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Terminator 2 3-D" is a multimedia, interactive, three-dimensional, wall-to-wall wonderment. Billed as the most elaborate and technologically advanced attraction yet to be created for the Universal Studios Florida theme park, the $60 million "virtual-adventure experience" is built around a 12-minute 3-D movie that is said to be, frame for frame, the most expensive live-action pic ever produced. And it looks like every penny is right up there on the screen.

Combined with a brief multimedia intro, pic is a legitimate sequel to James Cameron's "The Terminator" (1984) and "Terminator 2: Judgment Day" (1991).

Better still, it features original stars Arnold Schwarzenegger, Linda Hamilton, Edward Furlong and Robert Patrick in a story created and co-directed by Cameron. The ingeniously written and designed attraction allows audiences to receive exposition via TV monitors as they stand in line.

Inside, visitors are greeted by a "media control" spokeswoman for Cyberdyne, the high-tech corporation that was razed by the Terminator and his human allies in "T2." Fortunately, the sweet-voiced spokesperson announces, those nasty "terrorists" did nothing to prevent the construction of Skynet, a satellite capable of controlling nuclear weapons, or the development of cyborg soldiers known as "terminators."

Meanwhile, John and Sarah Connor tap into the spokeswoman's video presentation and announce their plans to destroy the building and everything in it. They make good on their terrorist threat after the audience is seated for a presentation of Cyberdyne technology. This cues an appearance by the evil T-1000 Terminator. That, in turn, cues the original, newly reformed Terminator, who brings John back to the future on a motorcycle ride through a time warp.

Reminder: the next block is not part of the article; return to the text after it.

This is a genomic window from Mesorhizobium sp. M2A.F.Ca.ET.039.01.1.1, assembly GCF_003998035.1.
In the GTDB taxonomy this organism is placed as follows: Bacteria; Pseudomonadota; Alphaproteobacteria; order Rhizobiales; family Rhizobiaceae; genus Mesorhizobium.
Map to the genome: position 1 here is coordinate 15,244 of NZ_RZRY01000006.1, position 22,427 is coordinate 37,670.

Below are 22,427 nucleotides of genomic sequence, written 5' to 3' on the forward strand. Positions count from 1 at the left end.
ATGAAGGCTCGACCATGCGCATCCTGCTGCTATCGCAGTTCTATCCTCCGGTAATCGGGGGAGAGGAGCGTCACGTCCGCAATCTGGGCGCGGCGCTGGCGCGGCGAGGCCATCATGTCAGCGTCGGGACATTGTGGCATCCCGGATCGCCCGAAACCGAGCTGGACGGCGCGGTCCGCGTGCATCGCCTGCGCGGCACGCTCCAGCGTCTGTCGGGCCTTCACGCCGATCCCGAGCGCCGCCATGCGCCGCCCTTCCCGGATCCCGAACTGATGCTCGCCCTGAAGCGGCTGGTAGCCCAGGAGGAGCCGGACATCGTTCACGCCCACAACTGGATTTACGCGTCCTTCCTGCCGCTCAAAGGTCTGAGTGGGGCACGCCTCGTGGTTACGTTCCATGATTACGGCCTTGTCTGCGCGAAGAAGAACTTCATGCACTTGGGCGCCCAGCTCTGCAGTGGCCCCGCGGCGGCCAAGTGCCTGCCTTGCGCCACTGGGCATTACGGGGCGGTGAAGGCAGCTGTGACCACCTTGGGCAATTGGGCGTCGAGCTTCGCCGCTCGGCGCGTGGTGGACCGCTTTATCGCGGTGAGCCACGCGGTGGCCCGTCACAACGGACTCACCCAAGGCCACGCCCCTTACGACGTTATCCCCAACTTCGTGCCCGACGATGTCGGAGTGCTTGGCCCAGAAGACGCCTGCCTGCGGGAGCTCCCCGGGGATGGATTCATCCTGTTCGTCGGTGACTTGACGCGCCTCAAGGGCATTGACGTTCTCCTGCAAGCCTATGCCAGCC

So far, so good. Schwarzenegger and his name-brand co-stars appear in filmed and taped segments, and provide the voices for lip-synching, convincingly attired actors onstage. Once the Terminator and John reach the future in a spectacular bit of stunting that seems to take their chopper directly into the screen, the actual movie kicks in. And it is amazing. Co-directed by Cameron and f/x wizards Stan Winston and John Bruno, "Terminator 2 3-D" is set in a bleak and blasted L.A. of 2029, where terminators of various shapes and sizes hunt and kill humans.

The highlight is the appearance of a T-1,000,000, a computer-animated morphing mega-monster that resembles a surly termite. Everything ends with the spectacular explosion of the dreaded Skynet. But the door is left ajar for yet another sequel.

The 3-D cinematography and special-effects handiwork are astonishing. Flying cyborgs, insectlike pincers and other lethal devices seem to bolt off the screen -- three different screens, actually -- and hover over the audience. But not all the trickery is in the movie. At one point, the auditorium's seats vibrate slightly, to reinforce the illusion that events are taking place aboard a descending elevator. At another point, the audience is misted, just when a frozen terminator explodes into icy droplets.

Everything about this enterprise has been meticulously thought out and cleverly executed. Fans of the first two "Terminator" pics will delight in the inside references -- the Cyberdyne building is named after the Joe Morton character who was killed in "T2" -- while parents of small children will appreciate the decision to tone down the mayhem for this family-friendly attraction.

If the MPAA were to rate "Terminator 2 3-D," it likely would receive nothing more than a PG-13.

--Joe Leydon